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Signs of growth in the Joel Embiid-Tyrese Maxey partnership

The postgame press conference pals are learning to coexist

Atlanta Hawks v Philadelphia 76ers Photo by Mitchell Leff/Getty Images

In terms of on-court conversations surrounding the Philadelphia 76ers this season, one of the preeminent topics has been the difficulties in maximizing the offensive output from both Joel Embiid and Tyrese Maxey when they share the court. While it’s perhaps unfair to put so much focus on a 21-year-old like Maxey who only averaged 15.3 minutes per game last season as a rookie, it’s perfectly understandable why people are desperate for the pair to excel together. Embiid remains the biggest reason one might still consider the franchise to be in a good position despite all of its missteps in recent years, while Maxey is the foremost reason this particular season has not been one of total stagnation. Having those two playing at their current peaks together and synergistically is crucial if this campaign has any hope of being a memorable one.

Fortunately, Thursday night’s win over the Nets was our best example to date that the team’s biggest star and its youngest bright spot can both shine together. Embiid scored 34 points and Maxey chipped in 25 of his own in Brooklyn; it was only the second time this season both players scored at least 20 points in the same game, the other time being the season opener in New Orleans when the duo combined for 42 points.

A big factor in their success Thursday was Maxey’s willingness to be a shooter. His five made threes were a career-high, and his eight attempts were one off his career-high, set when he shot 4-of-9 in his 31-point outing against the Bucks last month. Maxey set the tone early in the game, coming off an Embiid screen and being absolutely unafraid to let it fly:

This next clip came later in the game with Embiid on the bench, but it’s the same fearlessness in seeking above-the-break threes that the Sixers need to see from Maxey when Joel is also on the court:

Maxey is now up to 38.0 percent from behind the arc on the season, but even just settling in as an average shooter willing to fire away is hugely beneficial. Being a threat to shoot not only helps overall floor spacing, consequently aiding Embiid in the post, but it opens up other avenues of Maxey’s game, as Derek Bodner detailed in a recent Daily Six Newsletter:

“Maxey’s so quick that he doesn’t need a defender closing out wildly on him to gain an edge and open up a driving lane. He doesn’t need a Ray Allen level catch-and-shoot 3 to be effective, he just needs momentum to be working in his favor. And if he can get defenders to close out regularly, the paint will open up for him and good things will happen.”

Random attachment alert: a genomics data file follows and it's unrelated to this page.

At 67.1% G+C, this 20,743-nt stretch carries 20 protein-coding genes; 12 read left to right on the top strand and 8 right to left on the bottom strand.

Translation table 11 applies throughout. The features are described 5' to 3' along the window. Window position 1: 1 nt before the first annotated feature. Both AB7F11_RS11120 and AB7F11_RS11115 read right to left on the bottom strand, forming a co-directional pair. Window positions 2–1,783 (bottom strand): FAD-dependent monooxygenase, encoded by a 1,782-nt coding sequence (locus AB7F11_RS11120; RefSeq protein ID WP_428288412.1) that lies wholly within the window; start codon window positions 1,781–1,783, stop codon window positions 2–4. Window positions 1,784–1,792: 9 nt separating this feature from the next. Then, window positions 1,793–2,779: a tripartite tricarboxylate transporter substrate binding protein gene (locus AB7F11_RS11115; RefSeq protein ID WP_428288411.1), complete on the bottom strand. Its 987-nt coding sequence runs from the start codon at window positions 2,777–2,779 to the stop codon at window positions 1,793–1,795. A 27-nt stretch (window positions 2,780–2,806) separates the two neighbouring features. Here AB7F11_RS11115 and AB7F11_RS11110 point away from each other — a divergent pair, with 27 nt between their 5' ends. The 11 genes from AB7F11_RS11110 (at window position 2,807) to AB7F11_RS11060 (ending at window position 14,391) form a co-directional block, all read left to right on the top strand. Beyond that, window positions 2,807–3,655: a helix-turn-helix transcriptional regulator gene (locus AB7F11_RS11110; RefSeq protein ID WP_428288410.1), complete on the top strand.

We saw something to that effect on Maxey’s game-icing jumper late in the fourth quarter Thursday. Embiid had three defenders in his vicinity and kicked it out. The ball swung to Maxey, who had a defender sprinting at him because he had just hit two threes within the last five minutes from the exact same spot in the corner. Tyrese hints at the upfake and takes one dribble in for the open baseline jumper.

But if you want to hear it from someone who has played enough basketball, as Doc Rivers might say, how about Embiid joking around with Maxey in the postgame presser:

(Side note: There’s a lot of delicious subtext with Joel telling his point guard to shoot the three and saying that’s how you respond to criticism. Congrats on the engagement, Ben.)

Other aspects of the on-court partnership exist beyond Maxey shooting jumpers, of course. Three of Maxey’s four assists Thursday resulted in Embiid buckets. The first was off a Maxey drive where Nic Claxton helped stop Tyrese in the lane, thereby leaving Joel alone beyond the arc for the three-pointer. Embiid is up to 40 percent from behind the arc this season, creating a pick-your-poison for the opposition when the Sixers go to two-man actions with he and Maxey. Tyrese is often quick enough to get downhill past his own man; if Joel’s defender leaves to help, he risks giving an open shot to a high-percentage shooter, but if he doesn’t, Maxey has a clear path to the rim.

The second assist from Maxey to Embiid Thursday was a post-entry pass over the shoulder of Blake Griffin. While it looks easy enough, those passes are something the Sixers as a whole have struggled with this season, and an area Maxey is continuing to develop within the “true point guard” department.

Now, I still believe head coach Doc Rivers should stagger the minutes of Embiid and Maxey more than he has to this point. Two-man lineups of Embiid and Shake Milton have performed very well together (a plus-13.1 net rating in 180 minutes, per NBA.com stats), and Maxey would help lift the bench unit and thrive with the ball in his hands more often. However, ultimately, the team needs these two to be nearly as dangerous together as they are apart. Hopefully, Thursday was a good sign of things to come.